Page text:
Your email is not valid
Recipient's email is not valid
Submit Close

Your email has been sent.

Click here to send another

thescroll_header

Moroccan Grooves, Blogged

A fan scours record collections from Marrakech to Montreal for music by Morocco’s bygone Jewish pop stars

Print Email
Some albums from Silver's collection.(Chris Silver)

By day, Chris Silver works for a Jewish task force trying to raise awareness about civic inequalities facing Israel’s Arab citizens. But he dedicates his free time to Jews in an Arab land, with his blog, Jewish Morocco. Silver created the blog in 2008, while traveling in Morocco, as a way of sharing the stories, photographs, and other artifacts he was collecting to document what Jewish life there had been like in its heyday. Along the way, he developed a particular interest in the country’s Jewish musicians and singers—characters who were beloved by Moroccans of all backgrounds, and to whom he gives ample space on his blog.

Silver joins Vox Tablet host Sara Ivry to talk about some of the unique voices he’s discovered, what happened to Jewish Moroccan singers once they left the country in the 1950s and ’60s, and where he gets his missionary zeal (hint: It has to do with Bob Dylan; Mama Cass; Bill Cosby; and Chris’s dad, Roy). [Running time: 25:55.] 

***

Like this article? Sign up for our Daily Digest to get Tablet Magazine’s new content in your inbox each morning.

Print Email
TAZIMUSA says:

Great contribution, and program.  However, there is no dearth of literature about Jewish history, culture, social life in Morocco, mostly in French and Hebrew, though also quite a bit in English in academic journals.  I hear it a little bit as a subtext, but don’t recall the word “bittersweet” in Mr. Silver’s account.  I was introduced to “Abitbol” and “the Abitbol brothers” in the late 70′s in Morocco, by someone asking another person, in response to my questions about what’s the best music to listen to — “what’s the name of that Jew”?  (dak l-yehudi).  By that time the brothers were performing, I think, for Jewish affairs rather than in nightclubs.  I could be wrong.  Why no mention of Jo Amar, Haim Look, Emile Zrihan?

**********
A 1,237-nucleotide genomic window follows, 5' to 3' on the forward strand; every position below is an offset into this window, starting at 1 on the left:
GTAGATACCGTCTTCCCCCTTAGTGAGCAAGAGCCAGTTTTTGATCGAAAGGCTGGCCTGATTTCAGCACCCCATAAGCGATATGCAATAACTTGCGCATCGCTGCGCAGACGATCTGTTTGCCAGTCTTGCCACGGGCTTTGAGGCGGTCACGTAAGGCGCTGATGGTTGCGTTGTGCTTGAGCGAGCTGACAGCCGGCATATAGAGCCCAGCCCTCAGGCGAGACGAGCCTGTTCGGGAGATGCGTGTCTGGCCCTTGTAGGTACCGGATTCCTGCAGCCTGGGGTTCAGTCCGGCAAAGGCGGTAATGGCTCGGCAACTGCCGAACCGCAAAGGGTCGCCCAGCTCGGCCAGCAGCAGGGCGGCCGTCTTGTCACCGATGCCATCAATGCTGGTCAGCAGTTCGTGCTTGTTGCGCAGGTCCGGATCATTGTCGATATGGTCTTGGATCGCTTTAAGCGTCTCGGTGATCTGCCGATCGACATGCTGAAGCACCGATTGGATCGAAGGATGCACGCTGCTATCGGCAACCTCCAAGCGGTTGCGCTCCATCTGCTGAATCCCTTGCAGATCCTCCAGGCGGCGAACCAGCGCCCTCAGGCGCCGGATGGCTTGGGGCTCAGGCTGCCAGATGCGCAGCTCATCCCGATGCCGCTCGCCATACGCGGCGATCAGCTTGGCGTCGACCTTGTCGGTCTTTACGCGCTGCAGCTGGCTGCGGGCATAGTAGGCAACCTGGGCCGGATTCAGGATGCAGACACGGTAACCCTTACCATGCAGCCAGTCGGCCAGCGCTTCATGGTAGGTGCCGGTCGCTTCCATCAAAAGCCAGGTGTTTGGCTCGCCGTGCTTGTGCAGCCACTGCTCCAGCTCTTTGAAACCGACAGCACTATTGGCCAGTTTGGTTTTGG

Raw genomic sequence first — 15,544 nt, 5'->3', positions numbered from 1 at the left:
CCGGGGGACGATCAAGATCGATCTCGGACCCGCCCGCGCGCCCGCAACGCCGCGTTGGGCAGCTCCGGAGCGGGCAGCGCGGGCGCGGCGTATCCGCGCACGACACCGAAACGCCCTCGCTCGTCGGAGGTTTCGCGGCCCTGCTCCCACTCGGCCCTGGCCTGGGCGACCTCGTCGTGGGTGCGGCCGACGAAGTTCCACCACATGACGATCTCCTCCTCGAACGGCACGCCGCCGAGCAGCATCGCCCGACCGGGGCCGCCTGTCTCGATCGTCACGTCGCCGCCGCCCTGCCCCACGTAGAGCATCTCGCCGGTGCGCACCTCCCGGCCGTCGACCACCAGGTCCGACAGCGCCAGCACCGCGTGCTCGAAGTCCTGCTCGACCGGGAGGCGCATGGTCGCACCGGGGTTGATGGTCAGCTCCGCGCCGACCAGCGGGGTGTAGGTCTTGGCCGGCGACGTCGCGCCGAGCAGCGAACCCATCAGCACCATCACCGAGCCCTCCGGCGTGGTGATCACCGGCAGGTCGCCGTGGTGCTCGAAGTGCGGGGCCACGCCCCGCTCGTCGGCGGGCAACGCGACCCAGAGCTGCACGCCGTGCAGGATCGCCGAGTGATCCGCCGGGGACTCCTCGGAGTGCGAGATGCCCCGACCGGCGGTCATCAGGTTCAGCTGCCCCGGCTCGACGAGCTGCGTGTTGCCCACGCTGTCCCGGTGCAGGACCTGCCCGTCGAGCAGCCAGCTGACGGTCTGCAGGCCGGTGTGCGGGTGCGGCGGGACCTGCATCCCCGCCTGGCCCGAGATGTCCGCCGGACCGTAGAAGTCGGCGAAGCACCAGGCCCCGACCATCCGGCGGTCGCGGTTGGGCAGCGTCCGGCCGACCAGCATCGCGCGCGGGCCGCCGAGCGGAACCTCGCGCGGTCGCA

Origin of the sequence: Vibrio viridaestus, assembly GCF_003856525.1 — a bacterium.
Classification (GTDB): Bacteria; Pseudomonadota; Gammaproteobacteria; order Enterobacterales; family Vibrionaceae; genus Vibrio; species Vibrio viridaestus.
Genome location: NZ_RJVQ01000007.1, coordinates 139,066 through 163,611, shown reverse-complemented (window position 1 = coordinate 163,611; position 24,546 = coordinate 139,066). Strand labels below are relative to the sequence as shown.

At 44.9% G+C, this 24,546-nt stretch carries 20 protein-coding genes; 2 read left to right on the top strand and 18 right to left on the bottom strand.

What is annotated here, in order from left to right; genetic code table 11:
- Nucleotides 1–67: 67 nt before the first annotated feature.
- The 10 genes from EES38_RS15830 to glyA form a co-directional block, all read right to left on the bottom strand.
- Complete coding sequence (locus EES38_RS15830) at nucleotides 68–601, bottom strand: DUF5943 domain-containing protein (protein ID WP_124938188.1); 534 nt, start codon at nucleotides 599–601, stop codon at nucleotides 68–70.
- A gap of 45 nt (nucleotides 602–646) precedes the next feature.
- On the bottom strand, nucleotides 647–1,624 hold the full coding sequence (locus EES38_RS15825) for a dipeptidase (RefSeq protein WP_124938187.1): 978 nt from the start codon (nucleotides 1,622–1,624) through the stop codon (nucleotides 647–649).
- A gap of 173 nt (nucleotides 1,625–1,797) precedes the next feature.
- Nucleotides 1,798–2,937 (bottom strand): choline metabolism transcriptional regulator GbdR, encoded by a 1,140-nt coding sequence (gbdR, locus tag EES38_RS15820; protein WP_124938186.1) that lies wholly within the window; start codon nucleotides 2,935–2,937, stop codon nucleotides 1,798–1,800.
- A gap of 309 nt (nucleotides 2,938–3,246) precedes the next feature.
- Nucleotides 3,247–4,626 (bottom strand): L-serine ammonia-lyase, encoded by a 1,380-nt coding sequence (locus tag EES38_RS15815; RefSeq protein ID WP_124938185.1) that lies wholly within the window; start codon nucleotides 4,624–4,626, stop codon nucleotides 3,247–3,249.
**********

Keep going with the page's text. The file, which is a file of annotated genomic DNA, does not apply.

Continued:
Tazim,

Thanks for sharing! Increasingly scholars are paying attention to Jewish Morocco (thankfully) but little has been written on the Jewish role in the music industry in the first half of the 20th century and even less about what happened to these musicians in the late 50s through 70s. There is so much good music to share (including the artists you mentioned below) but of course only so much time on a podcast :) Much more, including Jo Amar, can be found on my blog.

All the Best,

Chris

Eva Broman says:

Inbal Perelson has written a dissertation in Hebrew on Jewish-Arabic musicians in Israel. The English title is “A Great Joy Tonight”-Arab-Jewish Music and Mizrahi Identity”. I ordered my copy through the Internet a few years ago, so it should still be available. 

2000

Your comment may be no longer than 2,000 characters, approximately 400 words. HTML tags are not permitted, nor are more than two URLs per comment. We reserve the right to delete inappropriate comments.

Thank You!

Thank you for subscribing to the Tablet Magazine Daily Digest.
Please tell us about you.

Moroccan Grooves, Blogged

A fan scours record collections from Marrakech to Montreal for music by Morocco’s bygone Jewish pop stars

More on Tablet:

How the Depression Blinded American Jews to Their German Relatives’ Pleas for Help

By Charlotte Bonelli — In 1936, Nazis celebrated Easter with Judenrein eggs—but a new book of family letters shows the crisis didn’t translate